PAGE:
Pakistan and the US share no conventional binding factor: borders, social fabric, ethnicity, language, religion. The US is a rich country and Pakistan needs aid, and that is the thread that joins the two. When the US requires more services from Pakistan it adds extra warmth, and when it does not, the relations become cold. Meanwhile, unlike China, the US neither cares about Pakistan’s interests and the threats we perceive. Similarly it is not antagonistic towards Pakistan as India is.
Gen Zia turned Pakistan into a battlefield. He was able to get rewards for this like in the form of a prolonged rule, dollars, modern weapons and F-16 planes. The war in Afghanistan ended and the enemy was defeated, and this also resulted in the end of the friendship. In the changed situation, Pakistan was accused of being a nuclear-armed centre of Islamic fundamentalism. Pakistan is listed as being among the most dangerous nations, although it was one of the most favoured ones not long ago. Right up to 2001, the US media, think tanks and lobbies had consistently depicted Pakistan as a dangerous, irresponsible and failed state. But this perception changed when the US needed Pakistan after the Sept 11 attacks.
For this reason we see anger against such treatment. Initially the Pakistani media and politicians described the US as an unfaithful friend. Religious and nationalistic political parties in Pakistan were of good help as they lack a positive alternative agenda. They tie together their followers with projection of bigger threats and this new anti-US campaign became a badly needed negative item in their political agendas.
In the 1970s and 1980s it was typical for leftist political parties to term the US as the world’s biggest problem, and in the 1990s the rightist, such as the Jamaat-e Islami, joined the chorus. Parties like the JUI also benefited from this new situation as they were supported in their activities by the Pakistani establishment.
By 2001 the US image in Pakistan was as a state which could not be relied upon for the solution of any problem. From 1991 to 2001, the Pakistani establishment, an addict of US aid and support, desperately tried to entice the US once again, using all positive and negative means. However, 9/11 changed everything. The complete obliteration of Al-Qaeda and the Taliban from Afghanistan became the topmost priority of the US and thus the services of Pakistan again became essential. Pervez Musharraf offered his services and thus Pakistan became a frontline state in the War on Terror. The establishments of the two countries met after one decade.
That phase of relations was ideal for the eradication of mutual negative images. But again, this new friendship was based on a single-point need and was loaded with mutual distrust, coupled with a bad legacy of the past. Accordingly, the US establishment continues an anti-Pakistani propaganda. Here in Pakistan too, the establishment keeps anti-US sentiments alive as a bargaining tool. Pakistan was a frontline ally and in this position it became the recipient of millions of US dollars so that it could fight against Al-Qaeda and the Taliban. Yet, from time to time, lobbyists, media reports, think tanks, congressmen and the US media criticised Pakistan.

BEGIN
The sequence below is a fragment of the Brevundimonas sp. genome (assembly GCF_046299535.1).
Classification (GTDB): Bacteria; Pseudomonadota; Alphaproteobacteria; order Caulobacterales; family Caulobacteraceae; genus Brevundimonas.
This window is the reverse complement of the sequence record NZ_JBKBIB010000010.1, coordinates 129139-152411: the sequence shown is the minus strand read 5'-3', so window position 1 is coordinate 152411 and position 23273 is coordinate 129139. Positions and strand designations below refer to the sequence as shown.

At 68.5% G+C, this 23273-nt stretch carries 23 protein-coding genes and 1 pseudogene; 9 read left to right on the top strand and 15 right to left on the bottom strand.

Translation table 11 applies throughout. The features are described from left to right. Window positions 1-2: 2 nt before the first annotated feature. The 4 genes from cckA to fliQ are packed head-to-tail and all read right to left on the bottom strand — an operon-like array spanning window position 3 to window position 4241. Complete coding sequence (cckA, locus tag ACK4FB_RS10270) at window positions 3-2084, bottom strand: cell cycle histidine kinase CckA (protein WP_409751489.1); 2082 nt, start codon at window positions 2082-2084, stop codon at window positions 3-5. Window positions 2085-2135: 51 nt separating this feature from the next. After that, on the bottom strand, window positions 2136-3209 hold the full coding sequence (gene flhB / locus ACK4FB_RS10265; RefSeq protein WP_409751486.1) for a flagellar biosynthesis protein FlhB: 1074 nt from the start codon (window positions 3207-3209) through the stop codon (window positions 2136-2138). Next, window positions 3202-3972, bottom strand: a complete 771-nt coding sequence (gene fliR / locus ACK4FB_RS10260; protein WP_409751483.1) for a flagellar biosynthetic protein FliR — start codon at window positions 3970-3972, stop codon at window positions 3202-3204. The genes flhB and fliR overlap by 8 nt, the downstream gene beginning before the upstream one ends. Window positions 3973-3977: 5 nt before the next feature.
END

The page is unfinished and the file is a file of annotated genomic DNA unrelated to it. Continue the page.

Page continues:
At this point, the Pakistani establishment also followed old lines. The creation of the MMA is one example. Army generals were supporting the United States and at the same time retired generals were leading anti-US campaigns. In private they turned a blind eye to the US drone attacks and in public, through the media, they strongly criticised the attacks. On the one hand, they issued visas and on the other they leaked reports to the media regarding the activities of Blackwater in Pakistan and investing in a popular political campaign against it.
The result of such policies proved very problematic. In the present situation, anti-Pakistan lobbies and sentiments are now getting more powerful in the US. In Pakistan the establishment could not cooperate any further with the US due to huge public pressure against such cooperation. The anti-US sentiments once common in the lower middle class now spread to all strata of Pakistani society. Pakistan is still a required player in the US great game but the Americans could not reciprocate in the way it previously did. The Pakistani establishment, while not in favour of complete opposition to the US, could not work as closely and freely with it as in the past. The Pakistani establishment is suffering the results of its double standard and the same is true for the US establishment. At least Pakistan could do something better as far as this country is concerned.
The government, the media and important figures in society should inform the nation about the true nature of Pak-US relations with the utmost honesty. At the same time, we must make it clear to the US what we can afford to do, and are willing to do, as well as what is not possible for us to do or which policy could clash with our core national interests. The truth is that hypocritical policies are responsible for our present situation. Kashmiris are not happy with Pakistan and Afghans hold Pakistan responsible for all their sufferings. Hypocrisy works but for a short time. What the US will do is its own headache, but let us give up hypocrisy at our own end.
The writer works for Geo TV. Email: firstname.lastname@example.org